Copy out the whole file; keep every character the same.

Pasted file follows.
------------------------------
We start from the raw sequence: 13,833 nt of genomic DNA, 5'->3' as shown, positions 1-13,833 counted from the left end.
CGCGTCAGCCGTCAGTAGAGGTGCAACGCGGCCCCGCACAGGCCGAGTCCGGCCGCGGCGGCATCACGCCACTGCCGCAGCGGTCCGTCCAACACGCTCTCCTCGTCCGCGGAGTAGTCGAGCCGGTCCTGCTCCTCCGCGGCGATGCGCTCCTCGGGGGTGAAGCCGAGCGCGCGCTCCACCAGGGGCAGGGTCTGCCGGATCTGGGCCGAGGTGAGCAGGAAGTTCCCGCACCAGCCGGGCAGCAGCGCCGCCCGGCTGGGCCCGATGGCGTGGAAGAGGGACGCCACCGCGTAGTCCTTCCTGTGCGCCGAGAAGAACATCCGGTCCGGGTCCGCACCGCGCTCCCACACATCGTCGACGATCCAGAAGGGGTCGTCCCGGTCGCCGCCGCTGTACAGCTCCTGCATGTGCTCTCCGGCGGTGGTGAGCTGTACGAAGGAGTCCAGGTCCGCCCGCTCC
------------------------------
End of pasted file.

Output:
We start from the raw sequence: 13,833 nt of genomic DNA, 5'->3' as shown, positions 1-13,833 counted from the left end.
CGCGTCAGCCGTCAGTAGAGGTGCAACGCGGCCCCGCACAGGCCGAGTCCGGCCGCGGCGGCATCACGCCACTGCCGCAGCGGTCCGTCCAACACGCTCTCCTCGTCCGCGGAGTAGTCGAGCCGGTCCTGCTCCTCCGCGGCGATGCGCTCCTCGGGGGTGAAGCCGAGCGCGCGCTCCACCAGGGGCAGGGTCTGCCGGATCTGGGCCGAGGTGAGCAGGAAGTTCCCGCACCAGCCGGGCAGCAGCGCCGCCCGGCTGGGCCCGATGGCGTGGAAGAGGGACGCCACCGCGTAGTCCTTCCTGTGCGCCGAGAAGAACATCCGGTCCGGGTCCGCACCGCGCTCCCACACATCGTCGACGATCCAGAAGGGGTCGTCCCGGTCGCCGCCGCTGTACAGCTCCTGCATGTGCTCTCCGGCGGTGGTGAGCTGTACGAAGGAGTCCAGGTCCGCCCGCTCC